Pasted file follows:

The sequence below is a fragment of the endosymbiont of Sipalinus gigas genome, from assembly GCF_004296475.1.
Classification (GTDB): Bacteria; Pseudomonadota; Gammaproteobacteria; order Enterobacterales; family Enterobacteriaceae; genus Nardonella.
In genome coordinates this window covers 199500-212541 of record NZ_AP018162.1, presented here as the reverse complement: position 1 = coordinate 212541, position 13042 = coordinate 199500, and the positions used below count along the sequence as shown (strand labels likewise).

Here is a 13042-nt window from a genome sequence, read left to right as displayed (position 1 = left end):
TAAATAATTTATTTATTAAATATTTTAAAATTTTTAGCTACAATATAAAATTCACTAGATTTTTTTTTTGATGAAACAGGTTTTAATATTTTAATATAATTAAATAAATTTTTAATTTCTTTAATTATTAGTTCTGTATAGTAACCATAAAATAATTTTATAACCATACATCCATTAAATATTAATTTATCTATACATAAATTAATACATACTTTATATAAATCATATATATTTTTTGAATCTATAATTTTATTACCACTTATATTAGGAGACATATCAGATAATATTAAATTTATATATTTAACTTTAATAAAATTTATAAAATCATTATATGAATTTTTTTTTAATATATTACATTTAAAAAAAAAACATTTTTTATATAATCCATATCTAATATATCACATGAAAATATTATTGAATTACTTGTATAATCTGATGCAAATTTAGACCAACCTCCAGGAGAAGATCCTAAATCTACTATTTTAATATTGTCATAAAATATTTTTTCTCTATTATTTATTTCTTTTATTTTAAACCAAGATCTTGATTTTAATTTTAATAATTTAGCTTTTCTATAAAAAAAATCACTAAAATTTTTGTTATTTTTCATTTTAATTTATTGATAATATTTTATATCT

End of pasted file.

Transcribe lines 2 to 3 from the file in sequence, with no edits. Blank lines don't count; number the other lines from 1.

Classification (GTDB): Bacteria; Pseudomonadota; Gammaproteobacteria; order Enterobacterales; family Enterobacteriaceae; genus Nardonella.
In genome coordinates this window covers 199500-212541 of record NZ_AP018162.1, presented here as the reverse complement: position 1 = coordinate 212541, position 13042 = coordinate 199500, and the positions used below count along the sequence as shown (strand labels likewise).